Upset over selling horse to friends - The Horse Forum
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post #1 of 17 Old 06-08-2012, 11:31 AM Thread Starter
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Upset over selling horse to friends

This happened almost 2 years ago. My husband raised a little bay QH gelding and decided to sell him cheap to some friends of ours. The ONLY reason they ended up with him was because they promised they would continue to show the horse. He isn't anything you would expect to take to big shows, but he was nice enough for open shows and smaller breed shows. As soon as they got him they turned him into a lawn ornament. This horse craves attention and enjoys working for you and since he is just idle he cribs like crazy, won't keep weight on, just looks pitiful. None of them are smart enough to put a cribbing collar on him. They think they are doing him a favor by letting him be a horse, but it is ruining this now 5 year old horse that wants nothing more but to have a job. They finally had his feet trimmed after a year of neglect. They have other horses too and they really can't afford any of them due to job-loss. I told my husband he should have had them sign a contract...friends or not. Now he wishes that he had. Since he enjoyed helping their daughter learn to ride, he practically gave the horse to them. We had an interested buyer for him but took a huge loss just because we like this family so much. I don't know if there's anything we can legally do in this situation since there was no contract written up. Any suggestions out there would be appreciated.
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post #2 of 17 Old 06-08-2012, 11:36 AM
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The only thing you could possibly do is offer to buy him back. Perhaps they could use the money if there's unemployment.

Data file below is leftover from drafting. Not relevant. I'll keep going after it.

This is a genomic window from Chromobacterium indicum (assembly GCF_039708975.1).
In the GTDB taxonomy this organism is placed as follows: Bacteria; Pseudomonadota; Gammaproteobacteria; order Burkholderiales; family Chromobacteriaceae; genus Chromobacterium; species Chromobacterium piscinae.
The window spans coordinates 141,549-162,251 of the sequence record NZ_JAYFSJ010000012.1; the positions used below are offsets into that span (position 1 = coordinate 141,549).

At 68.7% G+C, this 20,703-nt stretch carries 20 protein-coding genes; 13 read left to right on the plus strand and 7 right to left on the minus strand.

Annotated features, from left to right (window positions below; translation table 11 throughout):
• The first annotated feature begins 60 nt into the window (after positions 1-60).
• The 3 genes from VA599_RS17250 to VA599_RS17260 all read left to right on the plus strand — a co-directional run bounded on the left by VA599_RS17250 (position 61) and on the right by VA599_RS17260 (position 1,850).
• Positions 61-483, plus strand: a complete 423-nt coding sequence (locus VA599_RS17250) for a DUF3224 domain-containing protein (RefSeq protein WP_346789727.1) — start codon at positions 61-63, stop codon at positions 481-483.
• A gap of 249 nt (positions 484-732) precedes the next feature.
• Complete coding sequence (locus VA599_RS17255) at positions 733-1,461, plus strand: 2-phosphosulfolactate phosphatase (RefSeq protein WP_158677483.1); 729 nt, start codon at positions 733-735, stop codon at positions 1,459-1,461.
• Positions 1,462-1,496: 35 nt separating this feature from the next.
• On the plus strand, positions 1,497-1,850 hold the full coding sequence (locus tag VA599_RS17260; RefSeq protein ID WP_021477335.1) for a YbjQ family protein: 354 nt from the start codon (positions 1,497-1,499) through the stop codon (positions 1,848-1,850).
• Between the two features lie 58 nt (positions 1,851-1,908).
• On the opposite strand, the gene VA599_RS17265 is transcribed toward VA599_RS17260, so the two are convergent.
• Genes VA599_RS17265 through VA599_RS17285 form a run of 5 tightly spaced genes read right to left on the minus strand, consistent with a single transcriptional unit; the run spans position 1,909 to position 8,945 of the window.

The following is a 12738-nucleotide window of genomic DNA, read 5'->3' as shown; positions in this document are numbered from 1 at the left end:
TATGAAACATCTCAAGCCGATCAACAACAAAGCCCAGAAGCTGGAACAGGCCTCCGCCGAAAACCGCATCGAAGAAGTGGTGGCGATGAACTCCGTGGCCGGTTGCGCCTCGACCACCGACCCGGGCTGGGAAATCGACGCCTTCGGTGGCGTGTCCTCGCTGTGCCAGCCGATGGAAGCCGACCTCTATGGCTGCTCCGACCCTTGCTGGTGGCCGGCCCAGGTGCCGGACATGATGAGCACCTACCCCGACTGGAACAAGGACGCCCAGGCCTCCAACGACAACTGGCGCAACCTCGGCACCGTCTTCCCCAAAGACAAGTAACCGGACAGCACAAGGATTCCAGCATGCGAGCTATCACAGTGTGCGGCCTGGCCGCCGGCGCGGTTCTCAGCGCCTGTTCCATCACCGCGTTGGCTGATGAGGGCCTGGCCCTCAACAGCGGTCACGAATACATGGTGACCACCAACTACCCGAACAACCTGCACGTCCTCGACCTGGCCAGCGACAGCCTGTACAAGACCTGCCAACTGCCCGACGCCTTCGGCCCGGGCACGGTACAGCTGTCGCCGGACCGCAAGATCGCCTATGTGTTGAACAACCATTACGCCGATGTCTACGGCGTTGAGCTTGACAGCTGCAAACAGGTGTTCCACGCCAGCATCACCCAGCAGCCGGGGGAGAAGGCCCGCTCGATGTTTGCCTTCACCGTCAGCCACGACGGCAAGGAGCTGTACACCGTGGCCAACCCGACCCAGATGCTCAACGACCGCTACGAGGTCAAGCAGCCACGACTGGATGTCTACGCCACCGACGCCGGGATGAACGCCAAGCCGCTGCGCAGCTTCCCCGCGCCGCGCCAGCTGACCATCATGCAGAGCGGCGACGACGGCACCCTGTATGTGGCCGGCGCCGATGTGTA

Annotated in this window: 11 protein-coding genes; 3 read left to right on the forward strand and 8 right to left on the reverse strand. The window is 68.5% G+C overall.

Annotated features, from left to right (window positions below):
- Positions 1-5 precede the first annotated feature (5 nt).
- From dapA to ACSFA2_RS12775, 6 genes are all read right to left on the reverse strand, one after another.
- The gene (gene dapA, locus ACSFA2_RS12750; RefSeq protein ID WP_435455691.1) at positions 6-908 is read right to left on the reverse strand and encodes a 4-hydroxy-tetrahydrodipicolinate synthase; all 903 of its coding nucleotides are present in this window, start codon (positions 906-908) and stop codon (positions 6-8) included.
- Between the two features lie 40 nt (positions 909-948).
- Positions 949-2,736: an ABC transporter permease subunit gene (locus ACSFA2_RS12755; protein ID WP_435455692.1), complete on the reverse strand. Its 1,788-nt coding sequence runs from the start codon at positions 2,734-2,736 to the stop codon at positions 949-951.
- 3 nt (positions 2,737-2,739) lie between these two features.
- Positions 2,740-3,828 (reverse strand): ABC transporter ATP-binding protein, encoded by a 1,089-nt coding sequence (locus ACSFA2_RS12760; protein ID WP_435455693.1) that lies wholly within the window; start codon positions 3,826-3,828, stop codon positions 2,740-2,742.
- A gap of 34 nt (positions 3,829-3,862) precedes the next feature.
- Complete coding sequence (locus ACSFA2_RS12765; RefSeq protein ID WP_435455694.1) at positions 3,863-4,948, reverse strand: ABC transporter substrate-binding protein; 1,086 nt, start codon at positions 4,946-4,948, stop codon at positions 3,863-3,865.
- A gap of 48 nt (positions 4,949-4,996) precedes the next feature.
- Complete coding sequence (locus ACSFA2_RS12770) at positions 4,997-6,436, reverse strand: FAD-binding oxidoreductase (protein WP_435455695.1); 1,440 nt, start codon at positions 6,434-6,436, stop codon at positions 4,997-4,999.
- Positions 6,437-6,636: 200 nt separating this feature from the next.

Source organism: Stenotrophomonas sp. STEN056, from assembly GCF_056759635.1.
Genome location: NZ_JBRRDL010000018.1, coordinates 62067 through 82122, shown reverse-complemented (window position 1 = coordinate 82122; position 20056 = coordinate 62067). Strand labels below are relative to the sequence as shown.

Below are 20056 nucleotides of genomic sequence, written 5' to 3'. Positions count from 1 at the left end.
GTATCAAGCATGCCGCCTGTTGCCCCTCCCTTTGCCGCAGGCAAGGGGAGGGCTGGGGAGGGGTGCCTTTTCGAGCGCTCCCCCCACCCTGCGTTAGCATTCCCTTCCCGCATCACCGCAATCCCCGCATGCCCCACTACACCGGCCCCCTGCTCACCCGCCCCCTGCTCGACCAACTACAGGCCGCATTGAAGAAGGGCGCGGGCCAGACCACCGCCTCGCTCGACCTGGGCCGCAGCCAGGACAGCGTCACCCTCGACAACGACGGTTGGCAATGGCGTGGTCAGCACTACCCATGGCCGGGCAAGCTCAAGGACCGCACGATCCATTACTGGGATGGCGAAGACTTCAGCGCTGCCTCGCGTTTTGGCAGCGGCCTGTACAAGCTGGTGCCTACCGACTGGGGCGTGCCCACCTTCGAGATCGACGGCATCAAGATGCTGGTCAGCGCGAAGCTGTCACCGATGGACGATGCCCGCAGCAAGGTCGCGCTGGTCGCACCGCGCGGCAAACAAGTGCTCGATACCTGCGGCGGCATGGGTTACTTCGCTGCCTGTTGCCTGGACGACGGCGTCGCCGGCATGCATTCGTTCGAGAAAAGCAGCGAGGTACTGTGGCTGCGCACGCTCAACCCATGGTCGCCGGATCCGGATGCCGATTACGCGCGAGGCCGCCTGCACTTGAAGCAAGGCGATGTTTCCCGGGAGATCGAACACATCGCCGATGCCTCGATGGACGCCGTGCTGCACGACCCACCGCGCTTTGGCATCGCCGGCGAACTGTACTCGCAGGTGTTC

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post #3 of 17 Old 06-08-2012, 11:37 AM
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Not your horse anymore. As Remy stated, the only avenue open to you is to offer to buy him back.
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post #4 of 17 Old 06-08-2012, 11:43 AM
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I agree. Make an offer that they would take. I'm sure you wouldn't want to, but offer what they bought him for if going low doesn't work. Or have your husband talk to them.
If you are really wanting him back, that's pretty much all you can do.

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post #5 of 17 Old 06-08-2012, 12:03 PM
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You can't sell something with conditions attached, even in a contract. As for it wearing a cribbing collar, the jury is still out on it's effectiveness. Horses were pasture ornaments for millenia and quite content with that. If you want the horse back, as the others have said, go make an offer.
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post #6 of 17 Old 06-08-2012, 12:08 PM Thread Starter